Provide the token description document hosting URL, hash, and other genesis info parameters. There is NO way to change these parameters, so be certain they are correct. If they are incorrect, you will need to create a new group with the correct values.

$ ./nexa-cli token new NIFTY NiftyArt b0fa910a48c81cd09b414850ebec6ba040bf3f8b9e0cc39cfd13e03a02be4a0b
  "groupIdentifier": "nexa:tr9v70v4s9s6jfwz32ts60zqmmkp50lqv7t0ux620d50xa7dhyqqqcg6kdm6f",
  "transaction": "b6b4cf2693a8c1c38648a9f1fb05d19360f3eff3f92776eced06d4ffe46e6cb3",
  "tokenDescriptorSigningAddress": "nexa:nqtsq5g5vxthmgjqlct3zrapun0czw2hkpv08ck0frlkvpws"
  • Sign the json file with the provided signing address:

    $./nexa-cli signmessage nexa:nqtsq5g5vxthmgjqlct3zrapun0czw2hkpv08ck0frlkvpws "`cat nifty.json`"

  • Note (for completeness) that you could now verify that signature in the nexa-qt GUI or on the command line with:

    $ ./nexa-cli verifymessage nexa:nqtsq5g5vxthmgjqlct3zrapun0czw2hkpv08ck0frlkvpws IGsi/PNrV1DeUJSsDu/qMcvIyhe1tuqelbXwKmWMf/wRJgxkptrLKpuJ3YjWKkcHUXahj2AhCiALaFfz0Bvm/JM= "`cat qt/nifty.json`"
    Using nexa-qt is recommended (because you can verify that no trailing whitespace characters are in your signed document).

  • Add that signature into the json file Make a list of [dictionary, signature]:

[{ "ticker": "NIFTY", "name": "NiftyArt NFTs", "summary": "These are NiftyArt nonfungible tokens", "icon": "/td/niftyicon.svg" }, "IDeKqpAh/uVJMTX8rEr1kQ/ItKY4fPnvF/iUPuJOtV52MhNongMBNRVPYoYf++HWB+IPOvFZwX225j3tFyyUV10=" ]

  • Host this file in the location you specified in the token genesis. In this case that was:
  • Host the token icon file in the same domain, because the "icon" url did not specify a domain. That is: Token Test Vector

The NiftyArt token ID in hex is:


You can use Rostrum to look this up (or search the blockchain) resulting in this token genesis info:

TokenGenesisInfo(document_hash=b0fa910a48c81cd09b414850ebec6ba040bf3f8b9e0cc39cfd13e03a02be4a0b, document_url=, height=12971, name=NiftyArt, ticker=NIFTY, token_id_hex=cacf3d958161a925c28a970d3c40deec1a3fe06796fe1b4a7b68f377cdb90000, txid=5a53068dd155a67f316b5048382ebd8c72b19b6d3232b434da524c576cdefb0c, txidem=b6b4cf2693a8c1c38648a9f1fb05d19360f3eff3f92776eced06d4ffe46e6cb3)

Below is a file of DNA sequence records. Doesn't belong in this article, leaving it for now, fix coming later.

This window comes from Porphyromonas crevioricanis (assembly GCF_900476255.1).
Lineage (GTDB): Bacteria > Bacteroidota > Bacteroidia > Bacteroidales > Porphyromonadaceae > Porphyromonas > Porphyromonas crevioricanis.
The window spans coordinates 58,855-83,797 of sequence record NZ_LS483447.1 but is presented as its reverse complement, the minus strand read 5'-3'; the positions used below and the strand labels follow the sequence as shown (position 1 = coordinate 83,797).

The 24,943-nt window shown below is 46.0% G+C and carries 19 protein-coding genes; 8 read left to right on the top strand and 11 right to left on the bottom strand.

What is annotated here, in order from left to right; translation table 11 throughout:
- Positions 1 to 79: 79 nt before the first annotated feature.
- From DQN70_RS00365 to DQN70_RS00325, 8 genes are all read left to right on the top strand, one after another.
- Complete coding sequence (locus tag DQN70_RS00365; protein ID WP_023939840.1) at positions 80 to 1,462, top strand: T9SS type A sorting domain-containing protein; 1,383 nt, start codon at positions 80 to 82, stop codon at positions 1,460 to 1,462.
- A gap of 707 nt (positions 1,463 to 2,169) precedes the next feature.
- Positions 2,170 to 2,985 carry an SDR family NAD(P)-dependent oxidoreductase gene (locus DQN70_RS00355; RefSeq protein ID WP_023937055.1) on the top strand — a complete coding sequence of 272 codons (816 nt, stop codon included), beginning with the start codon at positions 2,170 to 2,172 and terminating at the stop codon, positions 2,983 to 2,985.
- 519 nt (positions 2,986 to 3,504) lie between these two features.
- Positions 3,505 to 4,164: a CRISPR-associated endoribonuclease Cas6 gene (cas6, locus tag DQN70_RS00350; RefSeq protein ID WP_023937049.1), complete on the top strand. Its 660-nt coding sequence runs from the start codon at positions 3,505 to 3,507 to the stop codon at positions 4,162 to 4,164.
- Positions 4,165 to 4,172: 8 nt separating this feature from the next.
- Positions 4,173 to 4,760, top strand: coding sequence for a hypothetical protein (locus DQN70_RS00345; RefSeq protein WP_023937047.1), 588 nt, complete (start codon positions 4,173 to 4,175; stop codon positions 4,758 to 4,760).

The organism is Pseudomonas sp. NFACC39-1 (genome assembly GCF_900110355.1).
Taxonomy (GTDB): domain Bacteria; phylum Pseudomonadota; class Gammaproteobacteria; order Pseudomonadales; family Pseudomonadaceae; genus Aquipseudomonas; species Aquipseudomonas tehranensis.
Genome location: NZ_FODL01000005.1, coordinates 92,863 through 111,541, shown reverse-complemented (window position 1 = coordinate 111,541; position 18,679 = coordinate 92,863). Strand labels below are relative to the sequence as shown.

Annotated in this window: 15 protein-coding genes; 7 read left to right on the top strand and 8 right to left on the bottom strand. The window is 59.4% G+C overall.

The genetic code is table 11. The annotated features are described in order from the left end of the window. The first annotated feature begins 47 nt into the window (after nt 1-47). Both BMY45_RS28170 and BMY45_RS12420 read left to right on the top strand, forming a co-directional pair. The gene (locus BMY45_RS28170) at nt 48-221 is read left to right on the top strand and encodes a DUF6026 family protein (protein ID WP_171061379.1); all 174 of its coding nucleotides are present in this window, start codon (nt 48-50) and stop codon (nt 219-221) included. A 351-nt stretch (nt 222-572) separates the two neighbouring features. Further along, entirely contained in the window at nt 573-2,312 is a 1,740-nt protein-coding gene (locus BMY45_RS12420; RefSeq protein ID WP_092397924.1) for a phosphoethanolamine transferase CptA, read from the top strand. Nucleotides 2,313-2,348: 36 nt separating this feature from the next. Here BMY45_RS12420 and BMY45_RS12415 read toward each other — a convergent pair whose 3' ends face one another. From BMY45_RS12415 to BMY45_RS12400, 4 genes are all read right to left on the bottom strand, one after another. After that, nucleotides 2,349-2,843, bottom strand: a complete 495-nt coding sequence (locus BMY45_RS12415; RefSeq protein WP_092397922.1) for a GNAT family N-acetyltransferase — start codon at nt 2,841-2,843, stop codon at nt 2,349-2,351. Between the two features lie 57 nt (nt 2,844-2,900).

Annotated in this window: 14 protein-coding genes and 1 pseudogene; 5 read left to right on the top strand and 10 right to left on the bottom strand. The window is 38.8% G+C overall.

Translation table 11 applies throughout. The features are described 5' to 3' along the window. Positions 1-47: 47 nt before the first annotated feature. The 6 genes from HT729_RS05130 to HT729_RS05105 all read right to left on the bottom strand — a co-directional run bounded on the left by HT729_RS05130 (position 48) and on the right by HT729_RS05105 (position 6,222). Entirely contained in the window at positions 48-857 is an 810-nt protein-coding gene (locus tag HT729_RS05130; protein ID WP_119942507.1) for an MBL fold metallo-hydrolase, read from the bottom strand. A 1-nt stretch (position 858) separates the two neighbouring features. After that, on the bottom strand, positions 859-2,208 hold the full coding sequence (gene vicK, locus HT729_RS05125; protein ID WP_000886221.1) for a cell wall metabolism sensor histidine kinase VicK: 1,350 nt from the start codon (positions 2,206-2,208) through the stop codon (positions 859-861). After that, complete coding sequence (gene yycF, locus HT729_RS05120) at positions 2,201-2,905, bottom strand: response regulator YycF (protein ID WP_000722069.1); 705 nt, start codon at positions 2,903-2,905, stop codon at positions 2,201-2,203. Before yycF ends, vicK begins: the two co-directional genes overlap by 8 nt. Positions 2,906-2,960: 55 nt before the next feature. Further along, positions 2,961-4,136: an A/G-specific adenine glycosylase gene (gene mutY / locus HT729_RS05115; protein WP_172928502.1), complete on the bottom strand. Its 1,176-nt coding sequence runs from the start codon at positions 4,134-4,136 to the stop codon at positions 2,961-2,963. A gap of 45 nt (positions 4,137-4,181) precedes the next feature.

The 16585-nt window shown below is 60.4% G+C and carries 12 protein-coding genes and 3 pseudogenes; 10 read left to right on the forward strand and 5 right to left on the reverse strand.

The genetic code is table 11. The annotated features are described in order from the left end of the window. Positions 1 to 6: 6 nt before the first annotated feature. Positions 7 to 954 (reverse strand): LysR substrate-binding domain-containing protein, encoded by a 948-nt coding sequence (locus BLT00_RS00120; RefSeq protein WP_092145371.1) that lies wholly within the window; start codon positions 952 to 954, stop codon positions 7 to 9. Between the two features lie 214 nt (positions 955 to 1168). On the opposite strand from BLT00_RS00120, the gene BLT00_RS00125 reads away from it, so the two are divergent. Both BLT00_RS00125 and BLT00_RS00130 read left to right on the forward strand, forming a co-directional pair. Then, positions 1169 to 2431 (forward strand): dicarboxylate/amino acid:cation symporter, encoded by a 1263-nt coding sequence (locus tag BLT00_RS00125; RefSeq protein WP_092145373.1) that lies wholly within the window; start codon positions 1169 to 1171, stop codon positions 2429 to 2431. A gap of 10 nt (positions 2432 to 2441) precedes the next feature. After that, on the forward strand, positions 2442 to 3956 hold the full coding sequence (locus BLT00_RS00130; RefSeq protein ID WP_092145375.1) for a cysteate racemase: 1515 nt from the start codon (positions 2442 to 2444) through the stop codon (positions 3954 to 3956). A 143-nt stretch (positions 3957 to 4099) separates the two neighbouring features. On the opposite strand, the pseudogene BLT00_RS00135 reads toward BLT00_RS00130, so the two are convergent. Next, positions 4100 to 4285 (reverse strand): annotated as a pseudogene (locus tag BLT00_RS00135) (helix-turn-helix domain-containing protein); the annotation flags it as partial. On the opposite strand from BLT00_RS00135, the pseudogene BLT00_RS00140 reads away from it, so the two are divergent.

Look this transaction up in the explorer to understand it.

Loading this URL ( from the genesis info, results in this token description document:

    "ticker": "NIFTY",
    "name": "NiftyArt NFTs",
    "summary": "These are NiftyArt nonfungible tokens",
    "icon": "/td/niftyicon.svg"

Removing the array and signature produces these exact bytes for the dictionary in the document (to be used as the hashed and signed document):

    "ticker": "NIFTY",
    "name": "NiftyArt NFTs",
    "summary": "These are NiftyArt nonfungible tokens",
    "icon": "/td/niftyicon.svg"

The SHA256 of these exact bytes (DO NOT put them through a JSON parser because this may change the whitespaces, etc) should result in the document hash specified in the token genesis:

Great! this token description document matches the token genesis commitment!

Now let us verify the signature over the same document. Parse the signature out of the token description doc and get as the signature:

This in standard Bitcoin signature format (64 bit encoding to chars). In hex this is:

To determine which address signed this document, we need to look at the token genesis transaction. You can use Rostrum or a full node with txindex=1 to load any transaction by its id or idem.

The token genesis tx is:


You must find the group token authority output (its the grouped output in this tx). In this case its at index 1. From that you can discover the constraint (locking) script, and recover an address from that. If the script is not in a form that allows address recovery, validators cannot prove that the entity that created this token also created the description document. In this case, clients should not trust the document.

authority output is: 546 to nexa:nqtsq5g5vxthmgjqlct3zrapun0czw2hkpv08ck0frlkvpws

Verify the signature included above against the document described above, and this address. You it will succeed and "recover" this pubkey: